Let’s start with this: Just about everything you hear surrounding Juan Soto right now is conjecture. The speculation is outracing reality, and a trade in the coming weeks still would qualify as a stunner.
The Nationals have not been able to sign the superstar to a long-term deal, so they have publicly made it known that he is available. It might be a public relations ploy to convince their fans they tried (15 years, $440 million) to re-sign the superstar; it might be a leverage play so Soto can tell his agent, Scott Boras, that he does not want to be traded and never wants to leave Washington.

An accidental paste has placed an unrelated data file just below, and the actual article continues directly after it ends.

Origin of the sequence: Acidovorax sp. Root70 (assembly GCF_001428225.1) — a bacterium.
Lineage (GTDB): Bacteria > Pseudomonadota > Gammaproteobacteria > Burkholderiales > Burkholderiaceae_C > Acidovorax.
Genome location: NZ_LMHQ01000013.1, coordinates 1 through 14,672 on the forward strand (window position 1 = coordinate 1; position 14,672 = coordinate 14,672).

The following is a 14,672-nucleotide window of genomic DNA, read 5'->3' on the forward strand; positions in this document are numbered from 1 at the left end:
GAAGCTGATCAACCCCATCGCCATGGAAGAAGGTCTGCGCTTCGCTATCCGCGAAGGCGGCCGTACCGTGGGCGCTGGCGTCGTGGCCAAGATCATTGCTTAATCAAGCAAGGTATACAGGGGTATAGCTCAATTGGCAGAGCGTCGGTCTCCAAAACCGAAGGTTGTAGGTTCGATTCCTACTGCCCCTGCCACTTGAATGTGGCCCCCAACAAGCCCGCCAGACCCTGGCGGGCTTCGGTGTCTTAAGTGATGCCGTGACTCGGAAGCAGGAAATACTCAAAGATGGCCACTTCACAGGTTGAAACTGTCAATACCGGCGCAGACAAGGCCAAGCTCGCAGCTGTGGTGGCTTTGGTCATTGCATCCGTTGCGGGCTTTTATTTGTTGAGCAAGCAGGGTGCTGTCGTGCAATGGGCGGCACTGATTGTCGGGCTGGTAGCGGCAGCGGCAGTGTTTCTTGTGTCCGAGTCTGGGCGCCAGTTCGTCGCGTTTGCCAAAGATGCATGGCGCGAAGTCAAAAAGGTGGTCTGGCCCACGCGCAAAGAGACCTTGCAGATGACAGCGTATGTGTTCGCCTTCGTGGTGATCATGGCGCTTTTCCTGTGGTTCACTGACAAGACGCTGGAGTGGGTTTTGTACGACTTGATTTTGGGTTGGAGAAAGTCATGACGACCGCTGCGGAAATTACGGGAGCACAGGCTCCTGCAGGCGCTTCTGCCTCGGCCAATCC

Soto cannot be a free agent until after the 2024 season, so even if the Nationals come to the conclusion they have to trade him, they can maximize the return in the offseason or this time next year. There is no rush to complete a blockbuster by Aug. 2. A trade deadline that seems to be on the verge of historic instead might be hushed.
Especially complicating an already-complicated situation in Washington is the fact the club is for sale. Does the Lerner family, who has presided over the Nationals since 2006, want their final act and lasting legacy to be as the people who shipped out a slugger most commonly compared with Ted Williams?